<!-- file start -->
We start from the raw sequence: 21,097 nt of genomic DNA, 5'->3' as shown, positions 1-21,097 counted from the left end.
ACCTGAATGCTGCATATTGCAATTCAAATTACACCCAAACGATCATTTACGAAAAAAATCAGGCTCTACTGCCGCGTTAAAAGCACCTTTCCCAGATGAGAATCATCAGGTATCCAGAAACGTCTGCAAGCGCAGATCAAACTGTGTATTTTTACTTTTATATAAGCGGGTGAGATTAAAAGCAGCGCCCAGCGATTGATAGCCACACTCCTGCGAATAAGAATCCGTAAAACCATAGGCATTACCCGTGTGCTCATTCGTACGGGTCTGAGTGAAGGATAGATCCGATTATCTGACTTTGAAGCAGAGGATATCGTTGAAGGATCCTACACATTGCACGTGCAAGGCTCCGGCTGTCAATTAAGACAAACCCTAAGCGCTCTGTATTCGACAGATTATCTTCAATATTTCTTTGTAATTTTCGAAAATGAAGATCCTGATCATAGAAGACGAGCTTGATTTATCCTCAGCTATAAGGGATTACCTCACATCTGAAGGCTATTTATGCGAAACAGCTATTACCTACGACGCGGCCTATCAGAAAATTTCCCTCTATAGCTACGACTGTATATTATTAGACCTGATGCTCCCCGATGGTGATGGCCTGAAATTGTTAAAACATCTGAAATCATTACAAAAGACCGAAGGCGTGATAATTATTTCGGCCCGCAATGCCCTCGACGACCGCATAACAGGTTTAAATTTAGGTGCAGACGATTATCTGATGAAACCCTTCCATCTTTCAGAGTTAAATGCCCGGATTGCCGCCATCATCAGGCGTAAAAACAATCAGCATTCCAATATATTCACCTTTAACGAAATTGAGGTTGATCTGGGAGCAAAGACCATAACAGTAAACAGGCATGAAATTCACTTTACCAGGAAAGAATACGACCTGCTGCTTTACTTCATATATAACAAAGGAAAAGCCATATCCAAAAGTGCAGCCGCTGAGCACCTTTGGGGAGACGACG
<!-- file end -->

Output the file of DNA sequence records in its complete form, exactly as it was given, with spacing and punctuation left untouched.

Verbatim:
We start from the raw sequence: 21,097 nt of genomic DNA, 5'->3' as shown, positions 1-21,097 counted from the left end.
ACCTGAATGCTGCATATTGCAATTCAAATTACACCCAAACGATCATTTACGAAAAAAATCAGGCTCTACTGCCGCGTTAAAAGCACCTTTCCCAGATGAGAATCATCAGGTATCCAGAAACGTCTGCAAGCGCAGATCAAACTGTGTATTTTTACTTTTATATAAGCGGGTGAGATTAAAAGCAGCGCCCAGCGATTGATAGCCACACTCCTGCGAATAAGAATCCGTAAAACCATAGGCATTACCCGTGTGCTCATTCGTACGGGTCTGAGTGAAGGATAGATCCGATTATCTGACTTTGAAGCAGAGGATATCGTTGAAGGATCCTACACATTGCACGTGCAAGGCTCCGGCTGTCAATTAAGACAAACCCTAAGCGCTCTGTATTCGACAGATTATCTTCAATATTTCTTTGTAATTTTCGAAAATGAAGATCCTGATCATAGAAGACGAGCTTGATTTATCCTCAGCTATAAGGGATTACCTCACATCTGAAGGCTATTTATGCGAAACAGCTATTACCTACGACGCGGCCTATCAGAAAATTTCCCTCTATAGCTACGACTGTATATTATTAGACCTGATGCTCCCCGATGGTGATGGCCTGAAATTGTTAAAACATCTGAAATCATTACAAAAGACCGAAGGCGTGATAATTATTTCGGCCCGCAATGCCCTCGACGACCGCATAACAGGTTTAAATTTAGGTGCAGACGATTATCTGATGAAACCCTTCCATCTTTCAGAGTTAAATGCCCGGATTGCCGCCATCATCAGGCGTAAAAACAATCAGCATTCCAATATATTCACCTTTAACGAAATTGAGGTTGATCTGGGAGCAAAGACCATAACAGTAAACAGGCATGAAATTCACTTTACCAGGAAAGAATACGACCTGCTGCTTTACTTCATATATAACAAAGGAAAAGCCATATCCAAAAGTGCAGCCGCTGAGCACCTTTGGGGAGACGACG